Nimrod Pipeliter (Nov, 1947)

THE RIGHT GIFT for a PIPE SMOKER
* Windproof * Lightweight * Large Flame
Nimrod Pipeliter
Down-Draft Chimney Action
$3.50 At your Dealers
Unconditionally Guaranteed

If your dealer is unable to supply you send $3.50 direct
WARD-NIMROD COMPANY
Dipt. 36-G, 2961 Jessamine St., Cinti. IS, Ohio

17 comments
  1. Garrettbdotnet says: July 15, 20067:02 pm

    I had one of these pipelighters in college (back in the 80s). Not sure if it was the same manufacturer — but it looks exactly the same. It worked pretty well — but if you smoked both cigarrettes and pipes, you were better off with the more flexible zippo.

  2. mary newton says: April 2, 20087:02 pm

    I have a nimrod pipeliter, can you tell me what one would sell for today.

    mary

  3. Rickiedean Dubenion says: June 12, 20084:21 pm

    Hello..can anyone tell me if a Nimrod lighter is attainable these days?

  4. jayessell says: June 12, 20086:06 pm

    Rickiedean: Yes.

    http://www.smokeshopmag…

    F.G.T. recently brought back the lighter that was known as the Nimrod. Now called the F.G.T. Sportsman, this popular pipe lighter uses standard lighter fluid. It is small — about the size and shape of a roll of Lifesavers™ — and retails for $24. This was my first pipe lighter, more than 25 years ago. Very dependable, it now comes with a compass.

  5. roger kalbus says: November 7, 20089:36 pm

    What is my nimrod pipeliter serial #2432265 worth?

  6. Jack says: July 21, 200912:59 pm

    Actually, I just wanted to know if there was a way to identify when a specific Nimrod was manufactered. Any ideas?

    jack (a t) broodmetkaas.com

  7. jason says: May 11, 20105:53 pm

    nimrod pipeliters sell for between 5 and 30 dollers on ebay i just got 1 4 7.95

  8. Toronto says: May 11, 20105:59 pm

    25 or 6 2 4, Jason. :0)

    I haven’t smoked tobacco for decades, but always preferred butane lighters for pipes and cigars. Otherwise I always seemed to get a lungful of Ronson fuel.

    Still, this is a neat looking lighter.

  9. otto says: May 18, 20104:39 pm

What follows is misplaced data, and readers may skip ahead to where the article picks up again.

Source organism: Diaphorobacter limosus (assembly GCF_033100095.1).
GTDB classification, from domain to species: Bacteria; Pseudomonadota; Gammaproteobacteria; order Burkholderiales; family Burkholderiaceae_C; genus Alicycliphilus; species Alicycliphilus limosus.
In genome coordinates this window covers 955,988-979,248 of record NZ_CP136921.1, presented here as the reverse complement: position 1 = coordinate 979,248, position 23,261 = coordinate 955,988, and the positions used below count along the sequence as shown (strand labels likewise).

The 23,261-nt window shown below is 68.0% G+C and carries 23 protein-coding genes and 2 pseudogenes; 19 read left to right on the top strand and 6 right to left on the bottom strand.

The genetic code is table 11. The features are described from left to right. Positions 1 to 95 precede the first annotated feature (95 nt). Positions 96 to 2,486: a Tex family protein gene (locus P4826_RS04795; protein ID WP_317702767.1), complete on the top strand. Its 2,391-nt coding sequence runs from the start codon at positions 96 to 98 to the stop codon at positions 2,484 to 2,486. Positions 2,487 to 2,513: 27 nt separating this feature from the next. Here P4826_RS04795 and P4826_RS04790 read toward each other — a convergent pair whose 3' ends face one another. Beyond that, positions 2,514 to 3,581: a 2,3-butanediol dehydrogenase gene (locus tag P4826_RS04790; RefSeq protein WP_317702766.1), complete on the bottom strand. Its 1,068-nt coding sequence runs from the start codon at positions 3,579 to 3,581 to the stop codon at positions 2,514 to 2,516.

I recently found one of these pipliters. It is old and worn, but I cleaned it up and it works just fine. There is a difference between mine and the rest that people are describing. Mine does not have a patent number, instead it says patent pending. Does this mean it is super old? Or made by another manufacturer, or…?

    I don’t know. a google search didn’t really turn up anything useful. Any help would be appreciated.

  10. Jack says: May 19, 20108:17 am

    Regarding the patent on the Nimrod: 1st, there were a couple of Nimrods manufactured. One has the bolt looking grooves like the one illustrated above. The second has an all smooth surface where the bolt grooves are in the illustration. The second actually had a leather or fabric covering that went over the smooth surface. Finding one of these intact is pretty rare.

    Now, if it really says Nimrod on the bottom, the patent was applied for on 5/17/1946 and was not granted until 12/9/1947, so there was a patent pending period for this lighter between those periods. Now there were actually a number of manufacturers that used this design, so unless it actually says Nimrod on the end, it’s not a Nimrod. If it says FGT, then it’s a Korean knock-off manufactured as early as the 1970′s, and is still being manufactured today.

    Hope that helps!

  11. otto says: May 19, 20108:44 am